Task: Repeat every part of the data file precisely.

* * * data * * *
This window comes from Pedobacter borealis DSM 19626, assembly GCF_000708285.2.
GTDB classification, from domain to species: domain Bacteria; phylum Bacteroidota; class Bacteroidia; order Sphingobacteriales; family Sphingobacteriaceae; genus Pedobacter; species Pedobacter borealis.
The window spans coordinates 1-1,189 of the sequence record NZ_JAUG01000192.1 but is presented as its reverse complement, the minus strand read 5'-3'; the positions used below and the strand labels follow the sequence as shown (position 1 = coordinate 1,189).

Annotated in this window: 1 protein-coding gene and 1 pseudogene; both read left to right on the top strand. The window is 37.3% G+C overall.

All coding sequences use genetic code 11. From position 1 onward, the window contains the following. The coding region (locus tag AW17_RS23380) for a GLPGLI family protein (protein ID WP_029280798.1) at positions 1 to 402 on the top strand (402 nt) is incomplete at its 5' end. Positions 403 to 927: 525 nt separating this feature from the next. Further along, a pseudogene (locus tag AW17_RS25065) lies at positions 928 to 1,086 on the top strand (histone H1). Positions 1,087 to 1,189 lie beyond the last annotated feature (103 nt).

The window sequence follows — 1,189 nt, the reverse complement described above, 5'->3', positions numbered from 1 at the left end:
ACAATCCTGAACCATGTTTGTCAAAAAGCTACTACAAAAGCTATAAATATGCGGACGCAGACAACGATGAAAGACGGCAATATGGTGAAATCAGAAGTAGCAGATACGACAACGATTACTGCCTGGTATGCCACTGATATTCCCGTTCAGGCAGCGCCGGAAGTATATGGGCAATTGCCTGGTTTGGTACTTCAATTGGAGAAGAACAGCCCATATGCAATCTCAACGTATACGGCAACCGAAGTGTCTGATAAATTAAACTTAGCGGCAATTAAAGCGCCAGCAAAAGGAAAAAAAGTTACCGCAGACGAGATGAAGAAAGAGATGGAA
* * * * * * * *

This window comes from Pedobacter borealis DSM 19626, assembly GCF_000708285.2.
GTDB classification, from domain to species: domain Bacteria; phylum Bacteroidota; class Bacteroidia; order Sphingobacteriales; family Sphingobacteriaceae; genus Pedobacter; species Pedobacter borealis.
The window spans coordinates 1-1,189 of the sequence record NZ_JAUG01000192.1 but is presented as its reverse complement, the minus strand read 5'-3'; the positions used below and the strand labels follow the sequence as shown (position 1 = coordinate 1,189).

Annotated in this window: 1 protein-coding gene and 1 pseudogene; both read left to right on the top strand. The window is 37.3% G+C overall.

All coding sequences use genetic code 11. From position 1 onward, the window contains the following. The coding region (locus tag AW17_RS23380) for a GLPGLI family protein (protein ID WP_029280798.1) at positions 1 to 402 on the top strand (402 nt) is incomplete at its 5' end. Positions 403 to 927: 525 nt separating this feature from the next. Further along, a pseudogene (locus tag AW17_RS25065) lies at positions 928 to 1,086 on the top strand (histone H1). Positions 1,087 to 1,189 lie beyond the last annotated feature (103 nt).

The window sequence follows — 1,189 nt, the reverse complement described above, 5'->3', positions numbered from 1 at the left end:
ACAATCCTGAACCATGTTTGTCAAAAAGCTACTACAAAAGCTATAAATATGCGGACGCAGACAACGATGAAAGACGGCAATATGGTGAAATCAGAAGTAGCAGATACGACAACGATTACTGCCTGGTATGCCACTGATATTCCCGTTCAGGCAGCGCCGGAAGTATATGGGCAATTGCCTGGTTTGGTACTTCAATTGGAGAAGAACAGCCCATATGCAATCTCAACGTATACGGCAACCGAAGTGTCTGATAAATTAAACTTAGCGGCAATTAAAGCGCCAGCAAAAGGAAAAAAAGTTACCGCAGACGAGATGAAGAAAGAGATGGAA